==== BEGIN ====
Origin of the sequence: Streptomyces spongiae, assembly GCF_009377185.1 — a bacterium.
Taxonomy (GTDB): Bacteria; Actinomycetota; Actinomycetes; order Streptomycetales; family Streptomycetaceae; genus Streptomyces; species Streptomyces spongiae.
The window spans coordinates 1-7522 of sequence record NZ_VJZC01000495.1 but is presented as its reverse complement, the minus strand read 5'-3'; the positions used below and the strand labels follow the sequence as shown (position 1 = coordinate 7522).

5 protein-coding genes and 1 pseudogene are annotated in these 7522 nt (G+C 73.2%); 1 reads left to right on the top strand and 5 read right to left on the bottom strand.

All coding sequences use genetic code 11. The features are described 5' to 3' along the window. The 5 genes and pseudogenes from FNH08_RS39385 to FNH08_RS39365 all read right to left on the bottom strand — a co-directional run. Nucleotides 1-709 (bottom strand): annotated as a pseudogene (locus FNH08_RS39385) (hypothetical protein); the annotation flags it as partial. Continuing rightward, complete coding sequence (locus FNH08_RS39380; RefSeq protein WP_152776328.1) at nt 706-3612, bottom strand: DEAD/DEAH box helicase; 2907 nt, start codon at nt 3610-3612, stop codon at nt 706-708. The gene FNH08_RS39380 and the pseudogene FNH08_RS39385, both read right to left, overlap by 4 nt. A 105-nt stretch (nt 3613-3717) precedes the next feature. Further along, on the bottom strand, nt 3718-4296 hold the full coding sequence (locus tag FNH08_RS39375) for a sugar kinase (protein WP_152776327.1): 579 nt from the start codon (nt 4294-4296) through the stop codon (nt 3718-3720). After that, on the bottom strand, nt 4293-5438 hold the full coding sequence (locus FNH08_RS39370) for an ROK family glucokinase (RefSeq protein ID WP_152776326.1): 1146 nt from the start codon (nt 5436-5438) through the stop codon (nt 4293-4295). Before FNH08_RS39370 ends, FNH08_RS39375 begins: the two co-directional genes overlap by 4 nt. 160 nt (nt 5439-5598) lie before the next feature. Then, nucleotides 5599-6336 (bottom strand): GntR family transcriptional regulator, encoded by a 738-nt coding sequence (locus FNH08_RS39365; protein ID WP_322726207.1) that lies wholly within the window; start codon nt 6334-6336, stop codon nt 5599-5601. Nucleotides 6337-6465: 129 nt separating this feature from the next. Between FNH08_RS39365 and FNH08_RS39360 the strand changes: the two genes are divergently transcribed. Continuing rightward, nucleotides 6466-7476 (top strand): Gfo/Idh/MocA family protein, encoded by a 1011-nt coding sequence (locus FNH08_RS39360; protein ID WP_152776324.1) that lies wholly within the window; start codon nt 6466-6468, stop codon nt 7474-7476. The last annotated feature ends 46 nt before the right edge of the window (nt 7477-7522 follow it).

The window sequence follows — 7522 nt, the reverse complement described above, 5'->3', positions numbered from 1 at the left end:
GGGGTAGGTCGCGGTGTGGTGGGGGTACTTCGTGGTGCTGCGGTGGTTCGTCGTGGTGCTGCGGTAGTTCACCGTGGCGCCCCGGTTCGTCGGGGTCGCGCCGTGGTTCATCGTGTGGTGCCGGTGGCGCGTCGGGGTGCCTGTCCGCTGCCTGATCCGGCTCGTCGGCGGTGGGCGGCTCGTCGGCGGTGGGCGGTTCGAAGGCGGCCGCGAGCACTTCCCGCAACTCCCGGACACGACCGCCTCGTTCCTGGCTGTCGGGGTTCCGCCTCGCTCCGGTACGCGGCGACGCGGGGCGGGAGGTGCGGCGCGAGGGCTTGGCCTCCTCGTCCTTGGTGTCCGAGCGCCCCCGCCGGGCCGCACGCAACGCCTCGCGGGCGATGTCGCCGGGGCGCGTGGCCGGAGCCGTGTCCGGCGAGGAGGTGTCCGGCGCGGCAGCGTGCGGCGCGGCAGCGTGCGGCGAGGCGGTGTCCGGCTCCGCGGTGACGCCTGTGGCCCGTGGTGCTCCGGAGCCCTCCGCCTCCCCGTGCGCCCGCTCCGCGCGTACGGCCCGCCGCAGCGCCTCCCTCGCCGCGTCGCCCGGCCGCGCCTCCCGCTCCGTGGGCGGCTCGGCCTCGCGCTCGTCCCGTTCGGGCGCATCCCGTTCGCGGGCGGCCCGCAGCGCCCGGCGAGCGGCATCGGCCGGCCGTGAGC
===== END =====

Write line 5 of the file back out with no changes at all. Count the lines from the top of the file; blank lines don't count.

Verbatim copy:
All coding sequences use genetic code 11. The features are described 5' to 3' along the window. The 5 genes and pseudogenes from FNH08_RS39385 to FNH08_RS39365 all read right to left on the bottom strand — a co-directional run. Nucleotides 1-709 (bottom strand): annotated as a pseudogene (locus FNH08_RS39385) (hypothetical protein); the annotation flags it as partial. Continuing rightward, complete coding sequence (locus FNH08_RS39380; RefSeq protein WP_152776328.1) at nt 706-3612, bottom strand: DEAD/DEAH box helicase; 2907 nt, start codon at nt 3610-3612, stop codon at nt 706-708. The gene FNH08_RS39380 and the pseudogene FNH08_RS39385, both read right to left, overlap by 4 nt. A 105-nt stretch (nt 3613-3717) precedes the next feature. Further along, on the bottom strand, nt 3718-4296 hold the full coding sequence (locus tag FNH08_RS39375) for a sugar kinase (protein WP_152776327.1): 579 nt from the start codon (nt 4294-4296) through the stop codon (nt 3718-3720). After that, on the bottom strand, nt 4293-5438 hold the full coding sequence (locus FNH08_RS39370) for an ROK family glucokinase (RefSeq protein ID WP_152776326.1): 1146 nt from the start codon (nt 5436-5438) through the stop codon (nt 4293-4295). Before FNH08_RS39370 ends, FNH08_RS39375 begins: the two co-directional genes overlap by 4 nt. 160 nt (nt 5439-5598) lie before the next feature. Then, nucleotides 5599-6336 (bottom strand): GntR family transcriptional regulator, encoded by a 738-nt coding sequence (locus FNH08_RS39365; protein ID WP_322726207.1) that lies wholly within the window; start codon nt 6334-6336, stop codon nt 5599-5601. Nucleotides 6337-6465: 129 nt separating this feature from the next. Between FNH08_RS39365 and FNH08_RS39360 the strand changes: the two genes are divergently transcribed. Continuing rightward, nucleotides 6466-7476 (top strand): Gfo/Idh/MocA family protein, encoded by a 1011-nt coding sequence (locus FNH08_RS39360; protein ID WP_152776324.1) that lies wholly within the window; start codon nt 6466-6468, stop codon nt 7474-7476. The last annotated feature ends 46 nt before the right edge of the window (nt 7477-7522 follow it).